Home > Innovation, Web 2.0 > Do Decision Makers Really Care About “Web 2.0”?

Do Decision Makers Really Care About “Web 2.0”?

Gonzobanker’s Tripp Johnson posted a great article over the weekend, “Web 2.0: It’s Not Just for Customers Anymore”. In the article, he asked some important questions:

  • How many of you have participated in a blog?
  • How many of you have collaborated via a wiki?
  • How many of you have subscribed to an RSS feed?

My guess is, not that many. Like William Azaroff, who also commented on the article, I work in the corporate office, so I’m also where the decisions are made. In addition, I also get the mail for the IT departments (a way to get away from my desk), so I see what magazines people are reading. I’ve also seen our CEO forward articles to our VP of IT. However, I think I’m the only person here that actively reads blogs. I believe most people know what they are, but they’re too busy trying to keep things running to casually read or participate on them.

Fortunately, I know of a few subscribers to Gonzobanker and Banc Investment Daily because I forwarded articles to them. Unfortunately, if Gonzobanker doesn’t mention it, I doubt they would know about disruptive Web 2.0 technologies. Sure, eWeek, Computerworld and Infoworld talk about them, but you don’t see that much in banking magazines. As a test, I searched for the following terms:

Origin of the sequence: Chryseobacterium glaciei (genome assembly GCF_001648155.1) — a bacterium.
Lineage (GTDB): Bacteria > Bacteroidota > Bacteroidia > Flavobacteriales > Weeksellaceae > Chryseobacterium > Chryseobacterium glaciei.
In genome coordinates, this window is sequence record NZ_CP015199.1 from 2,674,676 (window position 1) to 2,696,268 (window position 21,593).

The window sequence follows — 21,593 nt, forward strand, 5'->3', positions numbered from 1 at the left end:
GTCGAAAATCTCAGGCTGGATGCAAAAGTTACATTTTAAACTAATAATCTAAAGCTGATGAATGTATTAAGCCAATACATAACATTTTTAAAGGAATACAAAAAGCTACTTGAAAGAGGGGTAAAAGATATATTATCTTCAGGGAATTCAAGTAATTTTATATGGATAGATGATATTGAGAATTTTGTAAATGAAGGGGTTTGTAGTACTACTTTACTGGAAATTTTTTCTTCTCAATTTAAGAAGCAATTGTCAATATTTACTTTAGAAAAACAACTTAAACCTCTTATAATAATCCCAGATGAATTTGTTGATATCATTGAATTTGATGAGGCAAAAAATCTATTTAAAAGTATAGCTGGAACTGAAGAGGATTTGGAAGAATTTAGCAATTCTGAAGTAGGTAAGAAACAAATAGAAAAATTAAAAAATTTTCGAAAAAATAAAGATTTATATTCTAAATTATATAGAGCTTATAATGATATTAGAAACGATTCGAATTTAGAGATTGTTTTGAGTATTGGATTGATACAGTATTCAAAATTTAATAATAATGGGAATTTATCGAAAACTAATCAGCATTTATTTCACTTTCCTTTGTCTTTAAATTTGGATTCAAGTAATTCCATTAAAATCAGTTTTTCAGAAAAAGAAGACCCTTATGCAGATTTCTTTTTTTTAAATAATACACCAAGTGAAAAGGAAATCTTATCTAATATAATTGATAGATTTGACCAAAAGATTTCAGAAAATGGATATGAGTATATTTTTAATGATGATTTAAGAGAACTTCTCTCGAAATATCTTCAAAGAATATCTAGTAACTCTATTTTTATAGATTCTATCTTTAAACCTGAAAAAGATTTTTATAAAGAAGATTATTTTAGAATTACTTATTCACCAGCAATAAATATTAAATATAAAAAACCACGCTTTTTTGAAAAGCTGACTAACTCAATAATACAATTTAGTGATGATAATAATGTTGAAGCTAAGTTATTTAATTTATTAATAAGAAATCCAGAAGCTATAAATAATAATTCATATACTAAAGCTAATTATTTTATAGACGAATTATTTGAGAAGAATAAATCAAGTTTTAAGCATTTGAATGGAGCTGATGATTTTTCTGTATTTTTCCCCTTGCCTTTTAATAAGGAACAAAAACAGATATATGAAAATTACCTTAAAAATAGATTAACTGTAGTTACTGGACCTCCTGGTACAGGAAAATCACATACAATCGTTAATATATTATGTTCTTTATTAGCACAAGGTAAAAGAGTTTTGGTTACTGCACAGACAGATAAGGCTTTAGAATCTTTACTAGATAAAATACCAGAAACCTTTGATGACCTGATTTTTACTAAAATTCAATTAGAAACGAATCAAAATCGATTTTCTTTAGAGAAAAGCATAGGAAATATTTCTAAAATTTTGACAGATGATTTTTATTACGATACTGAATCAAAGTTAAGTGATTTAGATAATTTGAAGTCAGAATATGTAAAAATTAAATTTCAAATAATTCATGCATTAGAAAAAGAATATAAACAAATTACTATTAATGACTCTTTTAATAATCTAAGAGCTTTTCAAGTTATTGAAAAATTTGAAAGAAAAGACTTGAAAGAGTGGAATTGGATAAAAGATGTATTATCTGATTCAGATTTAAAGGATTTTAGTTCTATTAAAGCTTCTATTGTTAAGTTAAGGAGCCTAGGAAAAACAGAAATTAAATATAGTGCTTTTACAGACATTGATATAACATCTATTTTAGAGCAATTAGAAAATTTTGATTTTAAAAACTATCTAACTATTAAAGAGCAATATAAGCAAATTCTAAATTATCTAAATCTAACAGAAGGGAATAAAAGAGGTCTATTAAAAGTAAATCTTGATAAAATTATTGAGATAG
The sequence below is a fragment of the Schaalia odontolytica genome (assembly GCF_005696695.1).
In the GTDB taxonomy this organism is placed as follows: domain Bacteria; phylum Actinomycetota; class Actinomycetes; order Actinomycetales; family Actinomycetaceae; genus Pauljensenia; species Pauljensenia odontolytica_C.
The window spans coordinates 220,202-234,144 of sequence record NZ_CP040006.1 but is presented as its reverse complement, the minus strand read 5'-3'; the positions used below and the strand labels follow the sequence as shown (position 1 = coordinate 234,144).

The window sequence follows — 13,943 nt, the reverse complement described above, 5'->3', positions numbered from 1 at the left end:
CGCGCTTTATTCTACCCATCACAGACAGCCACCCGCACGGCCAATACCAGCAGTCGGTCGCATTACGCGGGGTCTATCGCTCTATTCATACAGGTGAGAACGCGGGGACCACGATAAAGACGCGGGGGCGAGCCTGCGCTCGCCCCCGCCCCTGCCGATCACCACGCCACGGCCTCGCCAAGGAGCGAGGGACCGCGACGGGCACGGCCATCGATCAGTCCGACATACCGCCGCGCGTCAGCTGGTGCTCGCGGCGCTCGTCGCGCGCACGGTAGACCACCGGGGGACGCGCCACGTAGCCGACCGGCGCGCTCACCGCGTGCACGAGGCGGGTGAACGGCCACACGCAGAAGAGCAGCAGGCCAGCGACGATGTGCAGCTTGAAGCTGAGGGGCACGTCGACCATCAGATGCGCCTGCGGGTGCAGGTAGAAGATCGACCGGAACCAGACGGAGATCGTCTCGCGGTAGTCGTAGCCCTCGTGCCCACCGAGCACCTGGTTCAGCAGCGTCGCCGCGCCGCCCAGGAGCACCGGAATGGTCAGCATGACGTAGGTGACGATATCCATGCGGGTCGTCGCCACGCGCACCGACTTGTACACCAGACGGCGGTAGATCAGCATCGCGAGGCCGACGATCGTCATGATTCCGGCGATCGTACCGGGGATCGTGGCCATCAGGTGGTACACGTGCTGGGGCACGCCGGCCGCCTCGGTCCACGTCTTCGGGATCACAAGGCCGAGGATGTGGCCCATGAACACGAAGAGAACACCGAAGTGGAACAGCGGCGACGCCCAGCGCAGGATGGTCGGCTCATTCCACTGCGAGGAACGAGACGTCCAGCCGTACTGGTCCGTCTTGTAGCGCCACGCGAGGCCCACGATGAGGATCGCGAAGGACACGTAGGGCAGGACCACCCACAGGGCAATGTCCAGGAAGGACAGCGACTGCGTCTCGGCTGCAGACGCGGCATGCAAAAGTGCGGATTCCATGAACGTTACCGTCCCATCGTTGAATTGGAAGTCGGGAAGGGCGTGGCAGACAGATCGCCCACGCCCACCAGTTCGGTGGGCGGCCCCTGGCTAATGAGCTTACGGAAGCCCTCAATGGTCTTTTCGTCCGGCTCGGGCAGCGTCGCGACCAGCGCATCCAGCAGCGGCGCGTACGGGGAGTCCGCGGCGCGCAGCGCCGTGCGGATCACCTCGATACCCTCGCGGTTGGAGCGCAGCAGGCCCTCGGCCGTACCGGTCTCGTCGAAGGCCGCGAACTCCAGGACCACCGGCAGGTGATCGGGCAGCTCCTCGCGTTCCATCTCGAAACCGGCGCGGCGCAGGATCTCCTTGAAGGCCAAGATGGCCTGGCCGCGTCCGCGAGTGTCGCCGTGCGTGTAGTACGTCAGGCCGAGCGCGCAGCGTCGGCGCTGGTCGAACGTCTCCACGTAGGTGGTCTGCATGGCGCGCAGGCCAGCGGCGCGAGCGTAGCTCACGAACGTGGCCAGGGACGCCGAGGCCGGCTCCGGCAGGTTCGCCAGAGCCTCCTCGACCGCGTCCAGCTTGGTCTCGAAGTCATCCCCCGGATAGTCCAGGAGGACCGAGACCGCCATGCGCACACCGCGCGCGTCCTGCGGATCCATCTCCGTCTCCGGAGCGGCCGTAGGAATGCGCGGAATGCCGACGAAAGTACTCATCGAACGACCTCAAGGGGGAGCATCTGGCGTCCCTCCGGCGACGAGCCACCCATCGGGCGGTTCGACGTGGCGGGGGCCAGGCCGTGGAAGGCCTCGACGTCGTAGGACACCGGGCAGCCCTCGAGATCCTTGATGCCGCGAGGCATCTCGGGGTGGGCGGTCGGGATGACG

I checked on these websites:

Only CUES mentioned Wesabe in an article. Everyone mentioned most of the other terms. Obopay was usually mentioned because of their partnership with Citi. No site mentioned Ruby or Rails, in the context of web programming. Younger employees, especially those 30 and under, tend to be very familiar with these technologies. Most of them probably have a page on MySpace and/or Facebook and regularly use Digg, Reddit or Del.icio.us. I imagine most executives have heard of MySpace and Facebook, but may not be familiar with the others. The fact that Wesabe now offers an API for importing online banking information is reason enough to pay attention to them.

Tripp also brought up some good points as to why bankers won’t adopt Web 2.0. I think it’s a little bit simpler than what he suggested. I’m more inclined to go with what Wil Schroter thought about people over 30.

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Categories: Innovation, Web 2.0
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